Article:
Labour pinch puts restaurant owners in limbo

Raevathi Supramaniam

THE fate of the food and beverage sector hangs in the balance, as industry players are unable to employ local workers or apply for foreign labourers for relief from the manpower shortage affecting the field, business owners said.

This, they said, meant they are suffering heavy losses due to their inability to meet demand.

Many have either slashed operating hours or shuttered because of the shortage, they said.

Ala Hussein Salih, owner of Sahara Tent, an Arabian restaurant in Ampang, said he has had to wear several hats to deal with the shortage of workers.

“It’s a conspiracy against the Malaysian economy,” Salih told The Malaysian Insight.

“I’m a taxpayer but you don’t want to give me manpower. I need waiters, kitchen assistants and drivers.

“I’m the owner of a few restaurants, but I have to drive myself to deliver food. We pay fair salaries, but we can’t get workers.”

Salih, who used to own three Arab restaurants and two Thai restaurants, had to close one of his restaurants as he did not have enough workers.

“Since 2018, I have had a shortage of 30 workers. I have 300 seats and I want to run 24 hours, but I can’t.

“Now I have applied for 50 foreign workers, it may not be enough, but something is better than nothing.”

Salih said another problem he has is how some of his workers would have to return to their home countries after having worked in Malaysia for five years.

“I have eight workers who have been here for five years, and now the authorities are telling me I cannot renew their visas.

Ala Hussein Salih, who owns several restaurants, says the requirement to send foreign workers home after five years is unreasonable as it means he has to let go of well-trained manpower for newcomers. – The Malaysian Insight pic by Najjua Zulkefli, September 10, 2022.

“These workers have good experience, are well behaved and haven’t broken the law – now you ask me to send them back, but you won’t replace them.

“We are not allowed to keep people who are well trained, who understand the business and the customers,” Salih said.

Salih’s four restaurants are losing around RM200,000 monthly due to the manpower shortage.

“We have about 28 workers for the four restaurants. A majority of them are from Bangladesh, a few are from Indonesia, some from Iraq, one or two from Pakistan and one from Nepal.

“I need servers the most. (Without enough servers,) the wait time is long, that’s how we lose customers.”

Let refugees work

Jeremy Lim, vice-president of the Restaurant and Bistro Owners Association, said allowing refugees to be temporarily employed to fill the labour shortage is a good short-term measure.

“Locals don’t want to work and we can’t import foreign workers. There are over 100,000 refugees, why not use them?

“We suggested that the government recognise UNHCR (United Nations High Commissioner for Refugees) card-holders as a temporary workforce, but rather than do that and save money, they are importing Bangladeshi workers.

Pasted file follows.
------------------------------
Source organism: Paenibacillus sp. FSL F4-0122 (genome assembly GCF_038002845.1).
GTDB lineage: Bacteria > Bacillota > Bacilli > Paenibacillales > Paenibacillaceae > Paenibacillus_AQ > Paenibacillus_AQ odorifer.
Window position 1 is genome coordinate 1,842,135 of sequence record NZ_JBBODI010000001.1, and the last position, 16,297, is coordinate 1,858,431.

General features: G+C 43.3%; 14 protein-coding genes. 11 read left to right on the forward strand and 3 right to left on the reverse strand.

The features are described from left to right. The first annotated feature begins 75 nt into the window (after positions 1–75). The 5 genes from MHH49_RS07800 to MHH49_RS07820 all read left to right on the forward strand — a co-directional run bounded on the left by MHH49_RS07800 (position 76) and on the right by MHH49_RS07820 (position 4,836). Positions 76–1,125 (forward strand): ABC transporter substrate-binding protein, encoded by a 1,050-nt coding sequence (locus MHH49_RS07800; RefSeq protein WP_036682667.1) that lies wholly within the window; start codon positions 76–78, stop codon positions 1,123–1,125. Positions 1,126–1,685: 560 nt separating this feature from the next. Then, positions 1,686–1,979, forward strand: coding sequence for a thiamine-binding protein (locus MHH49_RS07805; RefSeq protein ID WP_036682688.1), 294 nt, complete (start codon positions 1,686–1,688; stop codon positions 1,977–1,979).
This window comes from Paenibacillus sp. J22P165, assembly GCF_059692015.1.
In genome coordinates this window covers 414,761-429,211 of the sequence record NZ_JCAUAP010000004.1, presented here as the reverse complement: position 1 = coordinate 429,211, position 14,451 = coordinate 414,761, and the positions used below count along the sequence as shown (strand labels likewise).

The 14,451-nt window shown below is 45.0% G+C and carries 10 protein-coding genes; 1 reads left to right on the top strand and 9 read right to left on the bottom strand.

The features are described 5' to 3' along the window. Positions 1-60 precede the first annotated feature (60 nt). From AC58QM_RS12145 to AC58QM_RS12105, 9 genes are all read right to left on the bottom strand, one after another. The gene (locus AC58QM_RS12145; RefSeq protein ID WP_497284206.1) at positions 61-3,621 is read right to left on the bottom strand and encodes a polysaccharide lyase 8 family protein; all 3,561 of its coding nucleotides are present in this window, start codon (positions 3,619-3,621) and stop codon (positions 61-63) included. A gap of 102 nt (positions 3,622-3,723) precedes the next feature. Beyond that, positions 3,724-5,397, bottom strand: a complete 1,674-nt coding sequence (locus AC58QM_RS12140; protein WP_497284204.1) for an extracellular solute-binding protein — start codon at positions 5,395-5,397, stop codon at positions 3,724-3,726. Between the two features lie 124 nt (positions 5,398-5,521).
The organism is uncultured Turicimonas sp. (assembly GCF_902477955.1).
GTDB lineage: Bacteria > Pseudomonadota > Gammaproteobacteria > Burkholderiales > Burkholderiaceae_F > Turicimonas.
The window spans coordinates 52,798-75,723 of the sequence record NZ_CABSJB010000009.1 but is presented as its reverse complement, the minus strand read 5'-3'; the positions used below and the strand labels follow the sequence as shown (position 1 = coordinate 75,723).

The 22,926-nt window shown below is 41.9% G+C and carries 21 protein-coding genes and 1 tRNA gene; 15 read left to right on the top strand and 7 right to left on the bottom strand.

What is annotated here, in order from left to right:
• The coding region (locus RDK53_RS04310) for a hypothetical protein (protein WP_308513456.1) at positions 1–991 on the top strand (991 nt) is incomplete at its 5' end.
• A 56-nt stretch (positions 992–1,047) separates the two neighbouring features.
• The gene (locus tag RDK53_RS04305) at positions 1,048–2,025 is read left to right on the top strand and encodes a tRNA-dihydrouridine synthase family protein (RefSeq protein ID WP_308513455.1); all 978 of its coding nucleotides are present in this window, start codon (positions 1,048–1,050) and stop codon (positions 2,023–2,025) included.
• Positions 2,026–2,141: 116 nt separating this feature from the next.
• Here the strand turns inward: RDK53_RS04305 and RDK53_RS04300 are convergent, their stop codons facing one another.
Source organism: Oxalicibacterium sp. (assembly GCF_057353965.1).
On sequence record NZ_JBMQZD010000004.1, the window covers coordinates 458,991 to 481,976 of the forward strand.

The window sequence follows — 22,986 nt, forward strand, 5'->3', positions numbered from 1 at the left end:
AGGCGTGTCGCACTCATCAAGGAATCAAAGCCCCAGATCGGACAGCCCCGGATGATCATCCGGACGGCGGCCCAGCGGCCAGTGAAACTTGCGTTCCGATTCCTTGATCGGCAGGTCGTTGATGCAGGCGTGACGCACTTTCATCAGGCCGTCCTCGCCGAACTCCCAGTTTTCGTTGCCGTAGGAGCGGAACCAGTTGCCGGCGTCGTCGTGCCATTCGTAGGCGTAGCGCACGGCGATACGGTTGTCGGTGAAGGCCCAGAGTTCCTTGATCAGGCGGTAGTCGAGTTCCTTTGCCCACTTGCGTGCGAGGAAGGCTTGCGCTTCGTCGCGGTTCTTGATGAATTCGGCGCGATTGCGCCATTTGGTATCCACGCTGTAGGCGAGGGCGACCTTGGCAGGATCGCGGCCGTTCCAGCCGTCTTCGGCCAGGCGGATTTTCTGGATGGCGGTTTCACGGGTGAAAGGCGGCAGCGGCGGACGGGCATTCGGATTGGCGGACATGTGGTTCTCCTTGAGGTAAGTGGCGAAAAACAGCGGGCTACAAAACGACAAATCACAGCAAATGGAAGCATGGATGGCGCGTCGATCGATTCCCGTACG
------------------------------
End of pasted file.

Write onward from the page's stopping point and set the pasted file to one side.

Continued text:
“If they employ refugees, they can charge businesses levies, and make sure they (the businesses) contribute to EPF (Employees Provident Fund) and Sosco (Social Security Organisation) for the workers. At least they can give back to the economy,” he said.

Lim said the ministries need to start working together to iron out the issue as soon as possible.

“Small and medium enterprises are the backbone of the country, there are about 200,000 restaurants. That is a formidable number. If they don’t take care of us, when everybody closes down, what is everyone going to eat?

A short-term measure suggested by restaurant owners to address the labour shortage affecting the food and beverage industry is to hire refugees instead of importing Bangladeshi workers. – The Malaysian Insight pic by Najjua Zulkefli, September 10, 2022.

“They (government factions) need to stop fighting for power. Industries are dying. Between the ministries, can’t they work something out?

“Elections are coming, and a lot of your constituents are from the business community, so take care of us.”

Labour recruitment criteria

C. Krishnan, vice-president of the Malaysian Indian Restaurant Owners Association (Primas), said the new criteria for businesses to hire workers are slowing down the recruitment process.

“The government is cautious about the forced labour issue, so they are implementing regulations to make sure workers are treated well,” Krishnan said.

“Those requirements are among the approval criteria and have confused vendors as they are not prepared. Now they have started accommodating and things are moving.

“It is very slow moving, but it is happening. But the business operators and manufacturers are desperate.”

Krishnan said besides the Malaysian government, the origin countries of the workers must also play their part.

“Relevant resource countries and embassies also play a major role in bringing workers here and they also have to approve things, which also takes time. These are all new matters that have never before been in practice.”

Primas has 1,500 members comprising 4,000 restaurants nationwide. About 30% have closed, are struggling, or are on the verge of shuttering, Krishnan said.

“They are also operating for fewer hours due to the lack of manpower. For Indian restaurants alone, we need about 15,000 to 20,000 workers. This is very few compared with the manufacturing, construction and plantation sector.”

Malaysia received its first batch of workers from Bangladesh last month. – September 10, 2022.

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